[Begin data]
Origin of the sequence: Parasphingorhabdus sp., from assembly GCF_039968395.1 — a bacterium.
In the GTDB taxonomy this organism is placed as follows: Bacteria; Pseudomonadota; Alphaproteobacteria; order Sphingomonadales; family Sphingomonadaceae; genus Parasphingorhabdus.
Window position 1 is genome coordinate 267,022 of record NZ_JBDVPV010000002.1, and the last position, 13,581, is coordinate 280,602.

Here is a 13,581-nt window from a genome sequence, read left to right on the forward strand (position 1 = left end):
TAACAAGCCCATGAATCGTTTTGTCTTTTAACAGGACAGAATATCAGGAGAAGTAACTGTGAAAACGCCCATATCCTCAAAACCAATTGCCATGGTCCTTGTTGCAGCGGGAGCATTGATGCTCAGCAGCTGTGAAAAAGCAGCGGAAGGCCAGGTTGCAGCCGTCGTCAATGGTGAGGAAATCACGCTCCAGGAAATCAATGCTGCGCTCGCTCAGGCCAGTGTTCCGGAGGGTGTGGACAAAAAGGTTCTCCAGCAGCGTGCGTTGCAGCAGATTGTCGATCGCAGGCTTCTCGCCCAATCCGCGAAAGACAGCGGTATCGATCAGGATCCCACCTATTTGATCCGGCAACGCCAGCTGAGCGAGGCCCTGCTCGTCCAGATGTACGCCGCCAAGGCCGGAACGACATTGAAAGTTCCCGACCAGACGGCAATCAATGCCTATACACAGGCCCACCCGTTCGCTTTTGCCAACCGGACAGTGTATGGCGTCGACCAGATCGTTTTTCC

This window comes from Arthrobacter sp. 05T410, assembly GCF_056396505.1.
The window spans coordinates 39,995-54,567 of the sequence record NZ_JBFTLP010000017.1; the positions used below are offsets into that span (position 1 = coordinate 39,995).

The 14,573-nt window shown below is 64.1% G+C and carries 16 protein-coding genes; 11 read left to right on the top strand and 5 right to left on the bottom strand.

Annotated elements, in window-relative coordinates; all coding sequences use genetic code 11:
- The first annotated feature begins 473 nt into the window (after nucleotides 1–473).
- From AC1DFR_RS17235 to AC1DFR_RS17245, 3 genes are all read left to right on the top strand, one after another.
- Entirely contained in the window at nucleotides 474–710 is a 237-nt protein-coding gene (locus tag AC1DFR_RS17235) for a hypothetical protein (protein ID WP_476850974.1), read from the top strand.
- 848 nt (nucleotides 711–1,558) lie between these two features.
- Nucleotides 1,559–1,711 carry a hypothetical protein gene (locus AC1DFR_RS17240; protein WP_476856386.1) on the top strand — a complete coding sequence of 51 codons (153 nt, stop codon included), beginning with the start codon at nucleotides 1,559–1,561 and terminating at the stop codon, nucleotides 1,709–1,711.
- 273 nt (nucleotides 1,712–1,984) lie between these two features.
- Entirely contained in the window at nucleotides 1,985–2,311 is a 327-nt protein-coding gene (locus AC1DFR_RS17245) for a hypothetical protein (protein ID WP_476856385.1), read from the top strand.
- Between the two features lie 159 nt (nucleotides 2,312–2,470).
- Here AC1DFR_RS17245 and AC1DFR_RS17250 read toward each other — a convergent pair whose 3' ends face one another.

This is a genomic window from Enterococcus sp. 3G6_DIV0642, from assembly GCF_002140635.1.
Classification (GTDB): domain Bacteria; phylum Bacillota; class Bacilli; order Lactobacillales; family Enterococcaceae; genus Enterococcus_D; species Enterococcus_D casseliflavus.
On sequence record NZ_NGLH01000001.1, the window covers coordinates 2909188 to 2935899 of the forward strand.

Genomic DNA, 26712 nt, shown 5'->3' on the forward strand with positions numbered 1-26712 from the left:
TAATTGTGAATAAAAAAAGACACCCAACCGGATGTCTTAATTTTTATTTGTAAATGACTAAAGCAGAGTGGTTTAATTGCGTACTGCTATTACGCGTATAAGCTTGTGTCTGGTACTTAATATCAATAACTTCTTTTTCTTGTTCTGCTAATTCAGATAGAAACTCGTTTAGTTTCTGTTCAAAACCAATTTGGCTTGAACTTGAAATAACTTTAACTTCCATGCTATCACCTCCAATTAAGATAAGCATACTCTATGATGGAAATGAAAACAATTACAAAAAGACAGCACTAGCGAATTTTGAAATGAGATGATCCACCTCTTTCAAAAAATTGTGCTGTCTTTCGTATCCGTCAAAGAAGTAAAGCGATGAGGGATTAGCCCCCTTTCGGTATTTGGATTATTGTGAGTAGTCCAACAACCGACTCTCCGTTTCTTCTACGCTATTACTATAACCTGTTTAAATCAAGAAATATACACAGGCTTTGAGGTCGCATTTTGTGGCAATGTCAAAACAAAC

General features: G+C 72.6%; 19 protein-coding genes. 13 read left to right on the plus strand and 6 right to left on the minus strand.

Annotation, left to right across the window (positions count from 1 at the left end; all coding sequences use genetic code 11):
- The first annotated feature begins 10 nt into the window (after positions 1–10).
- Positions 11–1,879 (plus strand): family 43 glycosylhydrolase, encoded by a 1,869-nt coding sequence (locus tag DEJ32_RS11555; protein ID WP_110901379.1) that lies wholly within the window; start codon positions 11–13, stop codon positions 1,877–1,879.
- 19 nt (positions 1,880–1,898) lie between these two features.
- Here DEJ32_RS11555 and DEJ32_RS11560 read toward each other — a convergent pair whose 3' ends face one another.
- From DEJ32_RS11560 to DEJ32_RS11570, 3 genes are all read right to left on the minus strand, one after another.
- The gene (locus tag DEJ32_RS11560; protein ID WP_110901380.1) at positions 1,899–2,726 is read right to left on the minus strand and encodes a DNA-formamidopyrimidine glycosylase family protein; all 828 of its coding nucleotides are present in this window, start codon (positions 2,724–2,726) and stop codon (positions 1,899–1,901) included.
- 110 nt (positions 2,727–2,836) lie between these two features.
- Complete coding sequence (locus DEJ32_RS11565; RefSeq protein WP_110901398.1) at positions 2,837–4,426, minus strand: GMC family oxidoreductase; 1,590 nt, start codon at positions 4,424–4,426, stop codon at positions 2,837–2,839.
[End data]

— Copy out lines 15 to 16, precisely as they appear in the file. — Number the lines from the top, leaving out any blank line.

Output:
- 273 nt (nucleotides 1,712–1,984) lie between these two features.
- Entirely contained in the window at nucleotides 1,985–2,311 is a 327-nt protein-coding gene (locus AC1DFR_RS17245) for a hypothetical protein (protein ID WP_476856385.1), read from the top strand.